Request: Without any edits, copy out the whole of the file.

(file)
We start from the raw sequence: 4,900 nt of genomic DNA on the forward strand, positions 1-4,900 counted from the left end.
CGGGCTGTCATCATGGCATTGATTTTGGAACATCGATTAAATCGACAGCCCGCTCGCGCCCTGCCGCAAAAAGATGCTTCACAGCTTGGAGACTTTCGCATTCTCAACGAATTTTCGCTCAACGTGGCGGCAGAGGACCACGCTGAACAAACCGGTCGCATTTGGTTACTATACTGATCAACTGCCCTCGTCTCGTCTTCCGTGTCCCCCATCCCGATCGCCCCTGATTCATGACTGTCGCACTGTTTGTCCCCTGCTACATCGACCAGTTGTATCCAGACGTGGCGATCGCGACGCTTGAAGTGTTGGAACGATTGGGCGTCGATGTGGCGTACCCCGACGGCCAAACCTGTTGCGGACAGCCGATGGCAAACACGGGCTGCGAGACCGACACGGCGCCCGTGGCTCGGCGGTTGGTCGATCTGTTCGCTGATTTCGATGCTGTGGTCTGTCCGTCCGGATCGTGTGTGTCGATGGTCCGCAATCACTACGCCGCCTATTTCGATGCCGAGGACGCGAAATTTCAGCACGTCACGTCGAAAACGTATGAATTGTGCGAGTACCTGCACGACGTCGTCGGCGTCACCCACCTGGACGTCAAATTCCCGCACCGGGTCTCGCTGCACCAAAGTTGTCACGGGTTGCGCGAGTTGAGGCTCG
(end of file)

We start from the raw sequence: 4,900 nt of genomic DNA on the forward strand, positions 1-4,900 counted from the left end.
CGGGCTGTCATCATGGCATTGATTTTGGAACATCGATTAAATCGACAGCCCGCTCGCGCCCTGCCGCAAAAAGATGCTTCACAGCTTGGAGACTTTCGCATTCTCAACGAATTTTCGCTCAACGTGGCGGCAGAGGACCACGCTGAACAAACCGGTCGCATTTGGTTACTATACTGATCAACTGCCCTCGTCTCGTCTTCCGTGTCCCCCATCCCGATCGCCCCTGATTCATGACTGTCGCACTGTTTGTCCCCTGCTACATCGACCAGTTGTATCCAGACGTGGCGATCGCGACGCTTGAAGTGTTGGAACGATTGGGCGTCGATGTGGCGTACCCCGACGGCCAAACCTGTTGCGGACAGCCGATGGCAAACACGGGCTGCGAGACCGACACGGCGCCCGTGGCTCGGCGGTTGGTCGATCTGTTCGCTGATTTCGATGCTGTGGTCTGTCCGTCCGGATCGTGTGTGTCGATGGTCCGCAATCACTACGCCGCCTATTTCGATGCCGAGGACGCGAAATTTCAGCACGTCACGTCGAAAACGTATGAATTGTGCGAGTACCTGCACGACGTCGTCGGCGTCACCCACCTGGACGTCAAATTCCCGCACCGGGTCTCGCTGCACCAAAGTTGTCACGGGTTGCGCGAGTTGAGGCTCG